Bum the dog

Bum the dog

Pocket Park, 410 Island Ave, San Diego, CA 92101, USA

Bum the Dog was a stray in the 1890s. According to the History Center, he arrived on a boat without an owner or any identification and made himself at home in his new town. “He was really owned by nobody but loved by everybody, and he became a symbol of the new San Diego community,” said Miller. Today, a statue of that beloved dog can be found in San Diego’s Gaslamp District, sitting sweetly as if to invite a pet from a passerby in the city where he was a friend to all. Much of what is known of Bum’s life comes from his close companion and biographer James Edward Friend, a journalist who often wrote of his exploits about town in a colorful blend of fact and fantasy. According to Friend, Bum was born in San Francisco in July 1886 to a stray, who along with all but one of her puppies was put down. A fire company took Bum in as their station pet, but he soon proved too independent-minded for domestic life, earning the St. Bernard-Spaniel mix his trampish title. Legend has it that Bum then boarded the steamboat Santa Rosa as a stowaway, arriving to San Diego in December where he met Friend not long after. “For several days he visited points of interest in the boom-coming town,” Friend writes, adding that a fisherman provided the dog with a place to sleep. Life in his adopted city wasn’t always easy, however. During a skirmish with a bulldog at the rail yard, the two were hit by a train, severing part of Bum’s front right foot and killing the other dog. After healing from the incident, Bum’s demeanor changed, noted Friend, as he “chose a life of gentlemanly leisure.”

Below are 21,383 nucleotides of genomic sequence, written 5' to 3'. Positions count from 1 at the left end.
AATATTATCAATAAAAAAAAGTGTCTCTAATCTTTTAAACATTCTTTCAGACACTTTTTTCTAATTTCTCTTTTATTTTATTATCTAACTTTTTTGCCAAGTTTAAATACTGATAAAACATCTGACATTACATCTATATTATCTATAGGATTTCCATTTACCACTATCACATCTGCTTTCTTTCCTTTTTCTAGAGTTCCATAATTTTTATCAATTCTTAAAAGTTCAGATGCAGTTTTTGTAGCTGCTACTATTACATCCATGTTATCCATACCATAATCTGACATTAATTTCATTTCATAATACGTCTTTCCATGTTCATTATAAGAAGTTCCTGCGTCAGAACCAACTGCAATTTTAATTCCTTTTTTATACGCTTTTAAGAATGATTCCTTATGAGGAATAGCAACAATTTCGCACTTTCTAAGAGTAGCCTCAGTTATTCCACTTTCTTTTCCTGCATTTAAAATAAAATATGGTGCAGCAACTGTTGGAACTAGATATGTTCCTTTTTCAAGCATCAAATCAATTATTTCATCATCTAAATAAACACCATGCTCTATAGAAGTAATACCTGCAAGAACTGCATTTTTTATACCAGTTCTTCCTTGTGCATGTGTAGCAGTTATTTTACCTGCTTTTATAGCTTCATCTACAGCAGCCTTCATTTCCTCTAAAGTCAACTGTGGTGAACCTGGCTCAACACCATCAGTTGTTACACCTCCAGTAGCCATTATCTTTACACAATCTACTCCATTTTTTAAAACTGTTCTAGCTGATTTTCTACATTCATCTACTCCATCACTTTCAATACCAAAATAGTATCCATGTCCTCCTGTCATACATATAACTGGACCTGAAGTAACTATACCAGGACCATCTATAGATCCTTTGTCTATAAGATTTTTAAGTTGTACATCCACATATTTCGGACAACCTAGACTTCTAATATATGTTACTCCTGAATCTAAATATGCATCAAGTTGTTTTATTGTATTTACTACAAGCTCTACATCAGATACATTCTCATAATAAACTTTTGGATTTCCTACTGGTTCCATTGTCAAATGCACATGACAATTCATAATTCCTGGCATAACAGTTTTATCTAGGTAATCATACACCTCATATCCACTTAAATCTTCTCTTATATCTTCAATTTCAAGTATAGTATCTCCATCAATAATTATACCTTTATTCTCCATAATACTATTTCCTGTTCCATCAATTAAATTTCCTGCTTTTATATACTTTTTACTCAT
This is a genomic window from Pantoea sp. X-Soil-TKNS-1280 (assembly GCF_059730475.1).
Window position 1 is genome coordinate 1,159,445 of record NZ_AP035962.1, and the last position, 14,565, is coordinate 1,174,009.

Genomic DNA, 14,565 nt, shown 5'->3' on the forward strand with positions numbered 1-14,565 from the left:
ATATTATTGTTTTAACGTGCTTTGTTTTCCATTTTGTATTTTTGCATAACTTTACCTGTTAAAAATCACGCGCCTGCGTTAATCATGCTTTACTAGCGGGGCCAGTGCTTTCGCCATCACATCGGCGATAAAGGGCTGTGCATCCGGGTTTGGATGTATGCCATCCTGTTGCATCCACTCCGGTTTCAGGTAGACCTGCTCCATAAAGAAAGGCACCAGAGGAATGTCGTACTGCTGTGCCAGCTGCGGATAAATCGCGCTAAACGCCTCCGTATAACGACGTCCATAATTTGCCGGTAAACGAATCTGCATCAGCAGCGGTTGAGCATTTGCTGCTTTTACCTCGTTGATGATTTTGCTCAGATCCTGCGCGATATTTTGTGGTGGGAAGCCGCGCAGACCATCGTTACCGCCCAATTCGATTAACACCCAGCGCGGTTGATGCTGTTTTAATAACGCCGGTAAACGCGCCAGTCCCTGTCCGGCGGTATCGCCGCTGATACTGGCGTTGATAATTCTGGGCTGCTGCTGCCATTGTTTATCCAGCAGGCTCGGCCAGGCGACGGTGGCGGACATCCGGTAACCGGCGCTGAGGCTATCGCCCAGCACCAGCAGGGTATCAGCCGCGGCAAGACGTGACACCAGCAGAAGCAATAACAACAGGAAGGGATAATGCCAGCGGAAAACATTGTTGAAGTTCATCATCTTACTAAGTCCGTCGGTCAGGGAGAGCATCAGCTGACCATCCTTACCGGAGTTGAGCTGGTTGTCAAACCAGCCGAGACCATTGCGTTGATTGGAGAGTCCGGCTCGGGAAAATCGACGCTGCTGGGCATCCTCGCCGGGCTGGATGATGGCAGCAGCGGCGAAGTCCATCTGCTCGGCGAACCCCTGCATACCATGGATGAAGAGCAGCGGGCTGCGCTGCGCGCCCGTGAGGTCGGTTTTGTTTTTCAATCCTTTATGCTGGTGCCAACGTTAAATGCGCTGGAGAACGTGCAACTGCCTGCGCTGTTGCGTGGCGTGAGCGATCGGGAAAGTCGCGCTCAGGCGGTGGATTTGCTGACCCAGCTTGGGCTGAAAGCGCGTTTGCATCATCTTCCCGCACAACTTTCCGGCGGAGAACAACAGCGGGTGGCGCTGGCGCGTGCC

Scroll to Top